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Karen refugees become Australian citizens

26 September 20140 comments
Nhill citizenship pic

Nhill’s newest Australian citizens celebrate at a moving ceremony

Around 35 former AMES clients became Australian citizens at a moving and inspirational ceremony at Nhill, in western Victoria, last week.

The ‘new Australians’ are all former Karen refugees from Burma who were helped settle in Nhill to take up job opportunities with poultry producer Luv-a-Duck.

Around 180 Karen now live in Nhill after the settlement initiative began in 2010 in response to labour shortages at Luv-a-Duck.

The program is emerging as a model not only for refugee settlement but also for the revival of struggling rural towns.

Local community leaders say the arrival of the Karen has breathed new life into the town, bringing economic benefits and enriching its cultural life.

AMES General Manager Settlement and Asylum Seeker Programs Ramesh Kumar said the citizenship ceremony was a wonderful tribute to everyone who had worked hard to make the settlement of the Karen such as success.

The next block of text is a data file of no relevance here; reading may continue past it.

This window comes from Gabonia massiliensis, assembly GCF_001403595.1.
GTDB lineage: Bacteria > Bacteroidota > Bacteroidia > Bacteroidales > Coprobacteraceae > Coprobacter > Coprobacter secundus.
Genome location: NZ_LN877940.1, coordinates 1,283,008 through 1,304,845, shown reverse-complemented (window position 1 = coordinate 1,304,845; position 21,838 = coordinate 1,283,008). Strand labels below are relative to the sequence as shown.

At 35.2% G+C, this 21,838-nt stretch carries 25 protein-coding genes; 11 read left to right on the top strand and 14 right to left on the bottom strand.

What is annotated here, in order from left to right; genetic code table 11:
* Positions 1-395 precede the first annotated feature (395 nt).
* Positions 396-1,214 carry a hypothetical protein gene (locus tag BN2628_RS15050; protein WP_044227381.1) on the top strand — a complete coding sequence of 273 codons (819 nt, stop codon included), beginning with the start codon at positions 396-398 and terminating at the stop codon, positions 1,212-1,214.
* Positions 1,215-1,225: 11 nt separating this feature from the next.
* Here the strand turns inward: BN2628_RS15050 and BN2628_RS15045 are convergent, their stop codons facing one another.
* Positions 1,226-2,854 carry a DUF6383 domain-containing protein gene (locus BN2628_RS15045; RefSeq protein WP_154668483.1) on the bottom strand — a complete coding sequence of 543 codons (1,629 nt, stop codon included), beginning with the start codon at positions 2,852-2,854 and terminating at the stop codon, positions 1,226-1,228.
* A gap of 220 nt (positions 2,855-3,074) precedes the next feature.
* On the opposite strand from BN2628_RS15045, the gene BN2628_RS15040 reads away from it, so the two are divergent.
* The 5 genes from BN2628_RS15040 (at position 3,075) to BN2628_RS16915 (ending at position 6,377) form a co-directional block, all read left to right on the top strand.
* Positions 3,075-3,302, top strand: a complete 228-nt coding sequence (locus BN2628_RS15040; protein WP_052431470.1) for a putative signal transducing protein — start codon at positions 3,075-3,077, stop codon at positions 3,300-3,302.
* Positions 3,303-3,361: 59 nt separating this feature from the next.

“It was quite rewarding and in fact overwhelming for me, Melika and Nanthu to see the way Hindmarsh Shire has demonstrated leadership and illustrated inclusiveness in more ways than one. I want to also pay tribute particularly to the work of John and Marg Millington, who have been so welcoming of the Karen in Nhill.”

“I kept repeating this good news story several times from the time of my return,” said Ramesh.

Hindmarsh Shire Mayor Rob Gersch said that the cultural diversity the Karen had brought to Nhill was something to be celebrated.

“We are an inclusive and welcoming community with one of the highest rates of volunteering in Australia,” he said.

“The Karen community has made a tremendous contribution to Nhill’s economy, taking steps toward arresting our declining population, allowing key businesses to expand, and stimulating the local property market,” Councillor Gersch said.

“I have been fortunate enough to witness the joy the Karen community have brought to Nhill. By sharing their stories and celebration during the Karen New Year, we gain insight into the Karen traditions and customs.

“I consider Hindmarsh Shire lucky to have such a kind, caring and generous group of refugees call Hindmarsh home,” Councillor Gersch said.

For more information on this story, contact the AMES
Communications Unit on: 9938 4031